Authored by: Anikta Tripathi
Edited by: Soumya Singhal, Avishi Gupta, Riya Singh Rathore
The IPCC’s sixth assessment report, “Climate Change 2021: The Physical Science Basis” (IPCC 2021), tells us that “the climate catastrophe timer is about to go off and we don’t have much time”. The report highlights that countries do not have the luxury to forgo climate concerns for the sake of economic growth. The obstacle is higher for countries like India, where human development needs to be balanced with emissions reduction. Contrarily, India was responsible for 7% of the global greenhouse gas emissions in 2018, and its GreenHouse Gas [GHG] contribution is expected to rise to 2350 million tons during the post-covid economic recovery (International Energy Agency 2021). Agriculture, the second-highest contributor to India’s total emissions, is a key concern in this context (United States Agency for International Development 2019). in his speech that a committee would make MSP more effective and transparent, it remains unclear whether the government will agree to farmers’ other significant demands of making MSP a legal right. December 2021 Ankita Tripathi Commentary Approximately 70% of India’s population is engaged in agriculture and other allied sectors (Food and Agriculture Organisation [FAO] 2015).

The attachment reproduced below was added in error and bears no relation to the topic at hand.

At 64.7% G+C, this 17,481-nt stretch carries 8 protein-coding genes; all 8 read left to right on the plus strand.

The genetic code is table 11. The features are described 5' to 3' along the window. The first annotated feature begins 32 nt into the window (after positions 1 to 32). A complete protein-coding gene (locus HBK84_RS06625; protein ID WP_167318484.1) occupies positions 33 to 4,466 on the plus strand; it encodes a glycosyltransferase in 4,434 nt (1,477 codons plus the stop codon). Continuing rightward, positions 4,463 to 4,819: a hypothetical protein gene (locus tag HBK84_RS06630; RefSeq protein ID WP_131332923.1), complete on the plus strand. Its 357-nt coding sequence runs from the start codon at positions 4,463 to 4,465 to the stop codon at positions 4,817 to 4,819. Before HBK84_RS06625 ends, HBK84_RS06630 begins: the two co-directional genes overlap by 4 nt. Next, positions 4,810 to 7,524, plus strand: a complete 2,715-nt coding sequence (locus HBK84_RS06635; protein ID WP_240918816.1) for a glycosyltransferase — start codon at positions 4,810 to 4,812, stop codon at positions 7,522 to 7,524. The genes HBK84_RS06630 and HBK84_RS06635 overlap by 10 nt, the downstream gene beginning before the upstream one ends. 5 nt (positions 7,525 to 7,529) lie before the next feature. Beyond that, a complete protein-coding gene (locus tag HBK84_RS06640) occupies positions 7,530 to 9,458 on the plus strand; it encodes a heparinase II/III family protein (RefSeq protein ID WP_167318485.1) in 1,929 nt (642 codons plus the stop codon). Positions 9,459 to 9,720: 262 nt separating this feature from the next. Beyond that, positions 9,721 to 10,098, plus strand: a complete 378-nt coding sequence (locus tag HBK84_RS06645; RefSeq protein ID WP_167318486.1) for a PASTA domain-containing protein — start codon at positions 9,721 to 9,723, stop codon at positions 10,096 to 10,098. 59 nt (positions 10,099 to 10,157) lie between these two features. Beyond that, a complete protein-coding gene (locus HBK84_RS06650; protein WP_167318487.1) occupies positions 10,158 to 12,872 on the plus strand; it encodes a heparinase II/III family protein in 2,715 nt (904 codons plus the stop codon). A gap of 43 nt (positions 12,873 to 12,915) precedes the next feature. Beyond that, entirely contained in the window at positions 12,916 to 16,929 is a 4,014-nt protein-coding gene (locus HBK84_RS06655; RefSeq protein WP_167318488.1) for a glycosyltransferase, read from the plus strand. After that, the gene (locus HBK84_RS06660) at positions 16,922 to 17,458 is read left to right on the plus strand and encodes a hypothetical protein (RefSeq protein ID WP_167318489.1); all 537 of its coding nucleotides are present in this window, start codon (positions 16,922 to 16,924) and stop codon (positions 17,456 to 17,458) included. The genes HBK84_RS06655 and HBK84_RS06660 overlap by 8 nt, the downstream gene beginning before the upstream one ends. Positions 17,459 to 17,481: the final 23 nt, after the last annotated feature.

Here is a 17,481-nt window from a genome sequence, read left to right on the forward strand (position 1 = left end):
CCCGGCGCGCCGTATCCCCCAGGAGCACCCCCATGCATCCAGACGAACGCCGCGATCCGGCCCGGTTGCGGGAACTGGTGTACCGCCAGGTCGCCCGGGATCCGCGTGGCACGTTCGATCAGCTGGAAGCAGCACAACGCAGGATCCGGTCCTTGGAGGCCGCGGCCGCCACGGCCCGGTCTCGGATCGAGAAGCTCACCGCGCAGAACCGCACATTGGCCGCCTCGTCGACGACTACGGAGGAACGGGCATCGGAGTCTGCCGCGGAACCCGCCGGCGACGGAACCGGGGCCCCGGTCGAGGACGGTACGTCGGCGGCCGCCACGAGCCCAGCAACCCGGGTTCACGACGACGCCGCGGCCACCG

Approximately 70% of India’s population is engaged in agriculture and other allied sectors (Food and Agriculture Organisation [FAO] 2015). This sector is responsible for ensuring food security for a population of 1.3 billion people (World Bank 2020). Despite the Green Revolution improving India’s total food grain productivity, current agricultural methods are highly inefficient (Bahu 2014). Agriculture is a significant source of air, soil, and water pollution (Saha et al., 2017; FAO 2015; Bhattacharya et al., 2015). Even in the best-case scenario where India manages to significantly improve its yields and improve to maximum efficiency, “more than 75% of the population are at risk of falling below requirements in energy and protein availability” (Ritchie, Reay, and Higgins 2018). The problem then is to achieve food and nutritional security for a large chunk of the population while making agriculture more sustainable in the long run.